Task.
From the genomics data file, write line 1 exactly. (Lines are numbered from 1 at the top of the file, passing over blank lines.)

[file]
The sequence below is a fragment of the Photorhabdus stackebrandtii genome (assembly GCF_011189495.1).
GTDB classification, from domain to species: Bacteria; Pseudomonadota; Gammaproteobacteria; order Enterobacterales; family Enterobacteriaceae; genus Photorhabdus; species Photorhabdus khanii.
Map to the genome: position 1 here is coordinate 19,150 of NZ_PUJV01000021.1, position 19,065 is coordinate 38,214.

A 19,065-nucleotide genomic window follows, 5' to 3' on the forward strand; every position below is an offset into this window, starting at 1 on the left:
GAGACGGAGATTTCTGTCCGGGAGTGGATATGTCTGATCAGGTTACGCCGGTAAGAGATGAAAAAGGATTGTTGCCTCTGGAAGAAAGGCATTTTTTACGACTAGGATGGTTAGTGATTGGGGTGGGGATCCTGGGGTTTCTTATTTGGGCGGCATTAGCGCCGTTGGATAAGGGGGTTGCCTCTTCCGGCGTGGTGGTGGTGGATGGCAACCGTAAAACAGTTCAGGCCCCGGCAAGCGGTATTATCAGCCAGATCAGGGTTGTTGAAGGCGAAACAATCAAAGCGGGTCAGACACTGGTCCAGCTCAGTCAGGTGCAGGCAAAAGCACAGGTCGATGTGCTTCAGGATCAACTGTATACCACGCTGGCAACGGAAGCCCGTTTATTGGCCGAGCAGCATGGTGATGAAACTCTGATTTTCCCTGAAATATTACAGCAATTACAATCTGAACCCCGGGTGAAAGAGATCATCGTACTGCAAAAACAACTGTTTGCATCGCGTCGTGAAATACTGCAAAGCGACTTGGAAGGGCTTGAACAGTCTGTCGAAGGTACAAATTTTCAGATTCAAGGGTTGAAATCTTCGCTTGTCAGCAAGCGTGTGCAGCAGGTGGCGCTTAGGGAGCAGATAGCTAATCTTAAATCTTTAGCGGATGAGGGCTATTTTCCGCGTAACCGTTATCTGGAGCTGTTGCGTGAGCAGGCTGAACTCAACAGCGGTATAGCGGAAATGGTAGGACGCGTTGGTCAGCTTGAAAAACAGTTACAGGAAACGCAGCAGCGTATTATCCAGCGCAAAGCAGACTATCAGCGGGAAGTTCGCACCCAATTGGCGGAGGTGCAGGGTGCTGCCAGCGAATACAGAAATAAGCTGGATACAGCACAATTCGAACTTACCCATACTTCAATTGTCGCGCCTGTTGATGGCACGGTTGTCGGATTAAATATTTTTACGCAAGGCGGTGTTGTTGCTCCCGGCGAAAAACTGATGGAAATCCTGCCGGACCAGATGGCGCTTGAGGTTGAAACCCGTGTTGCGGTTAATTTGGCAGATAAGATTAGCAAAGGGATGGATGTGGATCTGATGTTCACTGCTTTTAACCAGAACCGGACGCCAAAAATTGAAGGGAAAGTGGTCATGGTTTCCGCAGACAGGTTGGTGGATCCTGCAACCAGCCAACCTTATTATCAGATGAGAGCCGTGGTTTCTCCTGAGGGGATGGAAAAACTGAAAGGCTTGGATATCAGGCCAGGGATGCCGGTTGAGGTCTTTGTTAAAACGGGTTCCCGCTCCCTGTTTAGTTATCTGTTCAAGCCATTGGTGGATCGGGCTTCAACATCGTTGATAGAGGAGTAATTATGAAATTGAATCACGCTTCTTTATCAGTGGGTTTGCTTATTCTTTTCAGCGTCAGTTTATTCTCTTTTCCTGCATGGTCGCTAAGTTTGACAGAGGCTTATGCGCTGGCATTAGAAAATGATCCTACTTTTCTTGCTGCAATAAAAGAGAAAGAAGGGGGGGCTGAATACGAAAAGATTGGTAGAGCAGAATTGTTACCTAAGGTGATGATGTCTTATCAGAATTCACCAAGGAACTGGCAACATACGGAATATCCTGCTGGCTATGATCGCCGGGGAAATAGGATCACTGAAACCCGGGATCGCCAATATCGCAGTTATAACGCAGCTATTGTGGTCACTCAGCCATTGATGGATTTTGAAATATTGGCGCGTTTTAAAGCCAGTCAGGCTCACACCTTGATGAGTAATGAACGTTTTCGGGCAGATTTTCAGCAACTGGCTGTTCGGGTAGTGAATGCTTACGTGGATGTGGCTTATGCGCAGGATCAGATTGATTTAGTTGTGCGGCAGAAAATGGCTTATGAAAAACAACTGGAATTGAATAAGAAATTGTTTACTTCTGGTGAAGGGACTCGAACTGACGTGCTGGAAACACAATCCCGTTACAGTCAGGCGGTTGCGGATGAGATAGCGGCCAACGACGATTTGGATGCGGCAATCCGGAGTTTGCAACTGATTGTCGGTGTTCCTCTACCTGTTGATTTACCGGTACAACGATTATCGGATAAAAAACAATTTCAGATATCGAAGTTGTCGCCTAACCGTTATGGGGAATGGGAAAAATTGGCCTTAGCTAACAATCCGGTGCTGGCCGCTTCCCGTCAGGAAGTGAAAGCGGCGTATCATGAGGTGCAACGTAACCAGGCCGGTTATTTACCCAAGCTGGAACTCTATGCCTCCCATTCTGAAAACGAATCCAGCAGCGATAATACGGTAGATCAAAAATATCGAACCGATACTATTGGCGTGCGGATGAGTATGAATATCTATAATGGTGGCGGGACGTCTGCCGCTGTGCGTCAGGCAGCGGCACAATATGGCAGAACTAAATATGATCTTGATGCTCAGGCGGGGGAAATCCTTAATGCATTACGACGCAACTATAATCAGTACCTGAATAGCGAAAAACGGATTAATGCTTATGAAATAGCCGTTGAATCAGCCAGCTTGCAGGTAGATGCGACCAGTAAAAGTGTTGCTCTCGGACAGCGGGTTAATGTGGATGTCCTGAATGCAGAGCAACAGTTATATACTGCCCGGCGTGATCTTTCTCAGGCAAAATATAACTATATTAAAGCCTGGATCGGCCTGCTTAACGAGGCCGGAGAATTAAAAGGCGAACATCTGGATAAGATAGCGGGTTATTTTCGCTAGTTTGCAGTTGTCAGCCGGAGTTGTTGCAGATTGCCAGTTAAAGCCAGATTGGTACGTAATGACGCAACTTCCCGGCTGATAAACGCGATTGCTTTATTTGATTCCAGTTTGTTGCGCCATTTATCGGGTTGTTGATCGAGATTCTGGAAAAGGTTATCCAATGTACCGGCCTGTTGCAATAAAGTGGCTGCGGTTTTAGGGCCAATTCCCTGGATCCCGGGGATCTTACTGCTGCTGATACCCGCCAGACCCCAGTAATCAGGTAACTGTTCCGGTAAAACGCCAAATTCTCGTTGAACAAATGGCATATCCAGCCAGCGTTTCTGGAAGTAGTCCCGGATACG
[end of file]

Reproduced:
The sequence below is a fragment of the Photorhabdus stackebrandtii genome (assembly GCF_011189495.1).